There are lots of variables that we consider when we recommend selling securities. There are taxes and fees, as previously mentioned. We might recommend selling out of a mutual fund where the leadership has recently changed. We might recommend selling out of an ETF that has recently raised its fees, or into one that has recently lowered its fees yet still does the same job.
We might recommend selling for any (or all) of these reasons as a part of our normal rebalancing process. However, we likely will not recommend selling investments just because the stock market dropped 30%. Would you sell your house when you looked on Zillow and found out that the recommended price is only 70% of its previous value?
In fact, for clients in the right position, we might recommend this as a buying opportunity.
Bear Market Question #4: When should I buy?
Do we buy everything right now? Probably not—we don’t know if the market has another 20% left to go.
But a common approach, and one that has worked often for patient investors, is called dollar-cost averaging. The concept is pretty simple—take the amount of money you have to invest, and spread out your investments over a matter of weeks or months. The reason you would do this is to take advantage of buying more shares of investments when prices are lower (after stocks have dropped), instead of just putting all of your money in at once and hoping that you timed the market right.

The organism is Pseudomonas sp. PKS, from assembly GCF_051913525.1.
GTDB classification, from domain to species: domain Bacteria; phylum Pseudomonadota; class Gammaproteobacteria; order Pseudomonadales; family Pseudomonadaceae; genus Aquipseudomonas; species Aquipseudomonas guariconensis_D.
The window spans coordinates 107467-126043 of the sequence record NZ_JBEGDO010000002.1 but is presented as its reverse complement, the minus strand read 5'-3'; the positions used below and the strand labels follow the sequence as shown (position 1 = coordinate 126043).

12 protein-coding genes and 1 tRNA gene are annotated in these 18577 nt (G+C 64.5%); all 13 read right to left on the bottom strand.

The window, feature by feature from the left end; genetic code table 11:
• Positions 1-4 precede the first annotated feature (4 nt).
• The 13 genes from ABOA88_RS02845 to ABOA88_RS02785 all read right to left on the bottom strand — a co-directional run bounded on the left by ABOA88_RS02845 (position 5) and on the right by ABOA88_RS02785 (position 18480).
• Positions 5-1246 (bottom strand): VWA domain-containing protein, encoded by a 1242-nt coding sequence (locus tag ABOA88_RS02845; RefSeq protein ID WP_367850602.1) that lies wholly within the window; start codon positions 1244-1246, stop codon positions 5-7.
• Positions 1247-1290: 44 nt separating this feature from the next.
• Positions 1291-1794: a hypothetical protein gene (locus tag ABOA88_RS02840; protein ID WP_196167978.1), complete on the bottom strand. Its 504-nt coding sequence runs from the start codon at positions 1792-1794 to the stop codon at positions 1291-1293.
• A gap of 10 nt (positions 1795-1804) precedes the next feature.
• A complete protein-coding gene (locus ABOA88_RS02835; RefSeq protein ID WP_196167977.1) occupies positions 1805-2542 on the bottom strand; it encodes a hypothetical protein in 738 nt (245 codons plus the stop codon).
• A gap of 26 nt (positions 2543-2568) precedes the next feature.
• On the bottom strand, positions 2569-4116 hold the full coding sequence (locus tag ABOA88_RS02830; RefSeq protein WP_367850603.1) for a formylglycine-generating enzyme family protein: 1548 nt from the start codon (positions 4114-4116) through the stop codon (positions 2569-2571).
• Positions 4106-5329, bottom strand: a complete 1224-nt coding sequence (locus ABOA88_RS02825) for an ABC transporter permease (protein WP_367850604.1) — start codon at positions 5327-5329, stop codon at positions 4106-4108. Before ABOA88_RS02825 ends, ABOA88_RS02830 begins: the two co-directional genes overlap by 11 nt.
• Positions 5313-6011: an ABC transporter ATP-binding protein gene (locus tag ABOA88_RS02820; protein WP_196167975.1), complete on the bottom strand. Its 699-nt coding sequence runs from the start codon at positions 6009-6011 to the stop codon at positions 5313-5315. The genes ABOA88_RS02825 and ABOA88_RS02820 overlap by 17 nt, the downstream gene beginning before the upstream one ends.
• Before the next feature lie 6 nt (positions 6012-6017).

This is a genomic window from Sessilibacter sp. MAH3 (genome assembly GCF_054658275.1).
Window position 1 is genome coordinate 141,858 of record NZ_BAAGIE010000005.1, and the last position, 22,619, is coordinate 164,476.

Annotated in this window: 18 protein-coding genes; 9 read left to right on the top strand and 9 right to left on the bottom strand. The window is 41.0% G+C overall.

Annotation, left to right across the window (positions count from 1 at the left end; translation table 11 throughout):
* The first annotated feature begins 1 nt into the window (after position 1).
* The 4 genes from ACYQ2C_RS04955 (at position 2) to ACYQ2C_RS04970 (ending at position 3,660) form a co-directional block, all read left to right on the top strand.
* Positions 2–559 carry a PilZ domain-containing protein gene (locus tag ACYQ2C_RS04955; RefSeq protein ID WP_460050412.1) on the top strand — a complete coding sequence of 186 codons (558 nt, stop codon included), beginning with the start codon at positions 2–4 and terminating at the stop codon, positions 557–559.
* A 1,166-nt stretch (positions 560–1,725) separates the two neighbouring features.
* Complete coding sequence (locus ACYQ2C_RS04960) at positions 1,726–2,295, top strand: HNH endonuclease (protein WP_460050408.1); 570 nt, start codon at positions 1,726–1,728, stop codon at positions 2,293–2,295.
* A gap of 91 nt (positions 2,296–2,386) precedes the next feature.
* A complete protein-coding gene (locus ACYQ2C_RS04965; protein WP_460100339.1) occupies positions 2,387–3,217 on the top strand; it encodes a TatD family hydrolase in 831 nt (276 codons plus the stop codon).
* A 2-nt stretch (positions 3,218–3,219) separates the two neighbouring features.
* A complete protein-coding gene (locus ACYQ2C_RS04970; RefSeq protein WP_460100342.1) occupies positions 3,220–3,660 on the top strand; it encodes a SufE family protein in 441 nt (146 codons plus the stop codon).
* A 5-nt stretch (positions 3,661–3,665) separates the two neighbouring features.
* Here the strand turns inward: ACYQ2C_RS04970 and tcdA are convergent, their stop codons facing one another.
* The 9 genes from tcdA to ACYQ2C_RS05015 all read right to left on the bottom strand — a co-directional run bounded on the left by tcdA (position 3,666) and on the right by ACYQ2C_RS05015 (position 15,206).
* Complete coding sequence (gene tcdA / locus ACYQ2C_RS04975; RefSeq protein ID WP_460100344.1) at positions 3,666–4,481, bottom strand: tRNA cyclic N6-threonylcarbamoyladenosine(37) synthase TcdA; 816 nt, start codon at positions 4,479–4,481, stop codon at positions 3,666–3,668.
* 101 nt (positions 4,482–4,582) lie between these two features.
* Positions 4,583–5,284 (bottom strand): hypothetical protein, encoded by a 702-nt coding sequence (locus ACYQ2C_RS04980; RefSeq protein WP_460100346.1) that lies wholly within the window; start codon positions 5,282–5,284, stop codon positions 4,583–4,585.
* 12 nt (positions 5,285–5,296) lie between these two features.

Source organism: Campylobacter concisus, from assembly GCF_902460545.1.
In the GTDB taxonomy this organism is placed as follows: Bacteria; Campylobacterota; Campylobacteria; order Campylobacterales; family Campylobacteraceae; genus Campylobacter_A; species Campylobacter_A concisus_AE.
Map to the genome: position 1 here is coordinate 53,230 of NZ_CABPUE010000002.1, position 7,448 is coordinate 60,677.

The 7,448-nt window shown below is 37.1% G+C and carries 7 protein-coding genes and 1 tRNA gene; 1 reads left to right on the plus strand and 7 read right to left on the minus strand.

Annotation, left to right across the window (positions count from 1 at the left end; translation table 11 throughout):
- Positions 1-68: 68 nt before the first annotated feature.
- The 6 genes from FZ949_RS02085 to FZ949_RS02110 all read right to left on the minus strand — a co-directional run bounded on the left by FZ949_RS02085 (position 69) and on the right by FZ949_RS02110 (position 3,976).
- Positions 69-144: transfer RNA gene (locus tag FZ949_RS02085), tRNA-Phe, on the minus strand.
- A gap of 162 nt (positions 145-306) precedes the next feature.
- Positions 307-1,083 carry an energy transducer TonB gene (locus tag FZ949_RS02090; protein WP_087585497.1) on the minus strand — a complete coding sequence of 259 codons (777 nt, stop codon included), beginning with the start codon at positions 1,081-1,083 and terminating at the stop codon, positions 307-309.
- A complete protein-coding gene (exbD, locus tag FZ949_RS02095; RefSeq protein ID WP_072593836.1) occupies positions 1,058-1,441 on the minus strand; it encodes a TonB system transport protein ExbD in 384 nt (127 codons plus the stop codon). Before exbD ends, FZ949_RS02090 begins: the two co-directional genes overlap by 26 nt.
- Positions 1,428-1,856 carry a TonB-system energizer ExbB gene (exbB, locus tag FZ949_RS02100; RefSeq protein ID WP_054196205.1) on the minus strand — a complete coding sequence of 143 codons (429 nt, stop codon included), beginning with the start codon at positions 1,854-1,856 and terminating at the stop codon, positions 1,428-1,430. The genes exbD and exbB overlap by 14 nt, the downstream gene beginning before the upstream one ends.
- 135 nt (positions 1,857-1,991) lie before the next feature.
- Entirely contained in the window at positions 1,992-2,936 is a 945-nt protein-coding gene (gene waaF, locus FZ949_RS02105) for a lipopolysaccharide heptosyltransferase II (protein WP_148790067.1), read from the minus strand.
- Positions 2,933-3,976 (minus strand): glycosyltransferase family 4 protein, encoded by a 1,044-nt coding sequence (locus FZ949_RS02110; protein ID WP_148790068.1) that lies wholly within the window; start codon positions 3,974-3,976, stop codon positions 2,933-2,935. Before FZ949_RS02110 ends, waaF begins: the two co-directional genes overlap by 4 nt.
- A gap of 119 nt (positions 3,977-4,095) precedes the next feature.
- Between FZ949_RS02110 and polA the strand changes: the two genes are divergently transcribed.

A dollar cost averaging scenario might look like this:
Company X is currently selling for $48 per share, down 25% from its high of $64. We have $12,000 to invest. We could buy more now, but we don’t know if it’s going to keep falling before it recovers. In a dollar-cost averaging scenario, we might invest:
$2,000 on the 1st of each month over the next 6 months
$4,000 on the 15th of each month over the next 3 months
$1,000 on the 1st and 15th of each month over the next 6 months
There are literally an infinite number of scenarios. But what’s important is that the dollar cost averaging approach does not depend on the stock price itself, but rather on the same date each month. That way, the money is being invested systematically—we might get lucky and pick up some shares for $45, or we might buy fewer shares at $50. We’re not looking for the best price—we’re spreading out our investment so that we buy more shares when the investment is cheap, and fewer shares when it’s more expensive.
Bear Market Question #5: What if this lasts longer than everyone thought?
This depends on the rest of your financial picture: